Second:

**Computers don't have to be linear**
We think of computers as running a

*sequence of commands.* But these, of course, are equivalent to simple logical propositions, which is why computer people still use terms like "logic gate" - a logic gate, as it were, enacts a logical operator.

For instance, let's define eight data positions: A, B, C and D are input variables, E, F and G are output variables, and H is just used for calculation purposes. Data is binary. We can then say:

- set E, F, G and H to 0

- if B is 1, set G to 1

- if G AND D are now 1, set H to 1

- if G OR D are now 1, set G to 1

- if H is 1, set G to 0 and F to 1

- set H to 0

- if A AND C are now 1, set E to 1

- if A OR C are now 1, set H to 1

- if E is 1, set H to 0

- if H AND F are 1, set E to 1 and F to 0

- if H AND E are 1, set H to 0

- if H is 1, set F to 1

- set H to 0

Alternatively, we can simply say:

A^B^C^D⊢E^F^G

A^B^C^¬D⊢E^F^¬G

A^B^¬C^¬D⊢¬E^F^G

etc etc

And we can rephrase that as ⊢[[A^B^C^D]>[E^F^G]]^[[A^B^C^¬D]>[E^F^`G]], etc etc.

Which by the magic of the ampheck can be rephrased as... ⊢((((AA)(BB)(CC)(DD))((AA)(BB)(CC)(DD)))((EE)(FF)(GG)))((((AA)(BB)(CC)(DD))((AA)(BB)(CC)(DD)))((EE)(FF)(GG)))*, etc etc etc etc

The command sequence above can be regarded therefore as in some way a way of 'spreading out' these propositions over time. Which makes intuitive sense, because after all the proposition itself is linear, a two-dimensional sequence of symbols, and it's very intuitive to convert a line into a sequence of events, because that's what we do when we read, or calculate.

But the proposition isn't linear, that's just a representation of it. We could alternatively depict the proposition as a three-dimensional pattern, as Peirce did -

here's a Peircian proposition (a theorum by Leibniz, appropriately enough).

Now, Peirce separates out his procedures from his notation, so he works by graphically altering these pictures step-by-step in accordance with a small set of rules. But of course, those altered diagrams (change in time) can be considered to be a sequence of parts of a larger diagram (change in space). Each part would be related to adjacent parts by a permitted type of transformation.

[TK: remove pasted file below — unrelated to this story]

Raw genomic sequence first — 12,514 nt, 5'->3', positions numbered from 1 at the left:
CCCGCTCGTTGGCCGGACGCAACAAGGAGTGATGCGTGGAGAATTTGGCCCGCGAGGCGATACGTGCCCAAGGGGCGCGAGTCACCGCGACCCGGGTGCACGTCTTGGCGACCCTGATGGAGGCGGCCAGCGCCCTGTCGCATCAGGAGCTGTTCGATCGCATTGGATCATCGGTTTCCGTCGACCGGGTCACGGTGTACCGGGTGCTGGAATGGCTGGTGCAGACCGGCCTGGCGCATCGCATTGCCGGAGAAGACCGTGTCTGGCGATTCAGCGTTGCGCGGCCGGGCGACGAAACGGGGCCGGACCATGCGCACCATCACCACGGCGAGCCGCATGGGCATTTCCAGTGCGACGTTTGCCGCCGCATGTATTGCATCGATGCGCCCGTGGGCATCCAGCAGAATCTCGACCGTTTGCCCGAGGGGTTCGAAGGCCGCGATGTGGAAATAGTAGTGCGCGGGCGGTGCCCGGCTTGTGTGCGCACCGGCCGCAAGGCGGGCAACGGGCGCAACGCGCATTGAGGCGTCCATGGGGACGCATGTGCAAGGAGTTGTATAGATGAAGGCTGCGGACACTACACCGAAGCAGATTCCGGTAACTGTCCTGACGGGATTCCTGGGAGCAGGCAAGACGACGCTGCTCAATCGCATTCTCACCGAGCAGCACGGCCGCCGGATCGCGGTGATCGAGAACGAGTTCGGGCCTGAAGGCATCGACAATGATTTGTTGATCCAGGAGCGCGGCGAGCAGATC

In fact, imagine a space with infinite dimensions. Each 'panel' of the larger diagram could be surrounded by

*every* panel that is linked to that panel by a certain form of transformation, an each of those panels linked to other panels, and so on. Effectively, you'd have an infinite wallpaper - a fractal wallpaper, in fact - of subtly and regularly repeating/transforming patterns. [It's even more literally a fractal if we include our deductive procedures as true facts within our diagrams, because then the relationship between any two adjacent panels must be similar to the relationship between two particular adjacent areas within a single panel - and if we use our infinity to replace each variable with a list of every possible value for that variable, then each pair of panels will be a magnification of a section of each panel, forming a perfect fractal image!]

But such an infinite-dimension fractal cannot comprehensibly be understood, at one time, in two- or three-dimensional representation.

*Which is why with have deductive procedures*. If you think of a proposition as a Peircian pattern, rules of deduction are simply rules that allow us to generate a finite segment of that wallpaper at will, because we can't simply consult the wallpaper as a whole. Those rules, as it were, get around the limitations of space by operating through time.

Except...

...with magic, we don't need to do that, do we?

Imagine something like Borges' Library of Babel. We're in a large room, polygonal room with somewhere between three and twenty walls, with various patterns on the walls (or, if we prefer, a certain selection of books on its shelves). Each wall has a door, which takes us into another room of the same sort, with a similar but slightly different pattern (/book collection). That room leads us to another room, and so on. Now, this sort of infinite library is equivalent to the complete world of deducible propositions given a certain premise, which means it's also equivalent to the operation of a computer program.

So, if you want to run a computer program, you don't have to build a computer. You just need to draw a picture, conjure up an infinite library of this sort, and then send a fast-running scenthound through the library, with a red ribbon tied to your hand and its collar, trained to stop and bark when it finds a room with a certain type of pattern on the wall (in most cases, this will be a room with a simpler pattern than any of its adjacent rooms have).

* assuming I've not gone wrong - which I almost certainly have, "⊢((((AA)(BB)(CC)(DD))((AA)(BB)(CC)(DD)))((EE)(FF)(GG)))((((AA)(BB)(CC)(DD))((AA)(BB)(CC)(DD)))((EE)(FF)(GG)))" can be interpreted as the fact that 4+4=8, expressed via binary.

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It occurs to me that i MAY not have explained that as well as I might have. Well, moving swiftly on!